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Recipe organiser / app

Hello,
I'm sure I'm not alone in this situation: my recipes are scattered all over the place. Some are emailed to me, some I jot down on random pieces of paper, some are saved on sites like chow and epicurious, others are earmarked in magazines, others are photos/screenshots in my ipad, others (few!) are in my head. I would like an easy way to compile them all, at the same time having them accessible from my ipad, iphone, etc.
Are you using any good recipe apps? Any other tips in order to keep them all organised, easily searchable, easily accessible?
Your feedback is welcome!

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  1. Parika - I love it - you have to buy it separately for each product, computer, iPad, iphone, etc... but totally worth it!

    7 Replies
      1. re: harryharry

        Do you mean paprika? I couldn't find parika.

        1. re: sherrib

          yes - my fingers are slower than my brain today

            1. re: harryharry

              Poo. Useless. (ha)

              Anyone remember the beta vs. VHS battles?

              1. re: harryharry

                Looks like as of December 1, 2013, Paprika is available for Android.

          1. For a free app, check out www.pepperplate.com. You can use it on computer, phone, tablet, etc.

            Here's a previous thread about (which also compares it with Paprika): http://chowhound.chow.com/topics/805559

            5 Replies
            1. re: Caitlin McGrath

              Caitlin thank you for the app and the link to the discussion, really helpful

                1. re: Caitlin McGrath

                  Another vote for Pepperplate. It syncs across devices (PC, iPone, iPad, etc).

                  1. re: truman

                    Wow! Fabulous feature. Wish I weren't already thoroughly invested in the one I have...

                2. I've used MacGourmet for years. It's extremely useful and affordable. A single payment will get you the code to install it to various devices. I had it originally on my laptop. I continue to input stuff to that computer but I also now have everything accessible on my laptop, the iPad that I cook from (with the addition of the excellent Belkin cabinet mount that places it at eye level when I cook) and on the iPhone that I am carrying when I do my shopping from the list constructed from MG. I synch them all via iTunes to keep everything current.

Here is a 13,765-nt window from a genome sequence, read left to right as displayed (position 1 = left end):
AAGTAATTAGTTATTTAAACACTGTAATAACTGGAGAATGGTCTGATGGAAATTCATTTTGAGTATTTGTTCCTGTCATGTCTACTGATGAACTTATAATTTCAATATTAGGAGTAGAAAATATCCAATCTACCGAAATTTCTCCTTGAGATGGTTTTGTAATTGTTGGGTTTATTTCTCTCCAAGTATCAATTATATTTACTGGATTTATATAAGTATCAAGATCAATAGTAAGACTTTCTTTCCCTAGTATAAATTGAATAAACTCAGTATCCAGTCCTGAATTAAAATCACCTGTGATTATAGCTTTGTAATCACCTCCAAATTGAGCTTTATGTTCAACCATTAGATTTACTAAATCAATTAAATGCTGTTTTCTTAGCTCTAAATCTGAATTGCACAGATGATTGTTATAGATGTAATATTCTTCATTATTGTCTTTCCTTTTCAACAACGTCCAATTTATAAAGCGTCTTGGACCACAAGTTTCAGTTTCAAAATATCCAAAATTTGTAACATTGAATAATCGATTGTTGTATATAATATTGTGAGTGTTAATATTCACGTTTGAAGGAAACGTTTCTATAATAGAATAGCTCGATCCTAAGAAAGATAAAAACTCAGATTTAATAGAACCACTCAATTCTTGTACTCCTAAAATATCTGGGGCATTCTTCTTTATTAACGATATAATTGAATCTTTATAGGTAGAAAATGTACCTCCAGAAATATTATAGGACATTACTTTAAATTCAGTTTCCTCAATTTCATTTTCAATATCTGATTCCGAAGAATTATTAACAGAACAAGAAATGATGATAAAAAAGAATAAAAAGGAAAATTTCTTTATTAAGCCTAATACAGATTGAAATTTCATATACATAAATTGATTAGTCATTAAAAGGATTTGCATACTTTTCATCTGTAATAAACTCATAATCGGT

I did the leg (finger?) work of inputting all my recipes completely but you can use it to just catalog URLs and cookbook and page references too. For me, I want the recipe because things won't stay online forever but I copy in the URLs as well so I can reference the original when I start making my own additions and changes.

                  They have a free 30-day demo so you can try it out.

                  10 Replies
                  1. re: rainey

                    It's really easy to import recipes from websites into the app too. I love the separate Notes sections. I keep info there on converting recipes, making adjustments and info on my using my mixer.

                    1. re: rasputina

                      Absolutely!

                      I make a new note every time I run across some arcane bit of info that I'd *never* find if I were looking for it. I have equivalent pan sizes, half a dozen variations on tempering chocolate, the temperatures of things that are "done", etc.

                      I also use Notes to keep the URLs of holiday tips for things like decor and templates for tabletop decorations.

                      I couldn't even think of all that I have in that DB if I spent a week on it! It's become an invaluable resource. ...and an instant archive of what I've learned about cooking in 40+ years for all of my kids to have. No more deciding who gets mom's dogeared recipe file!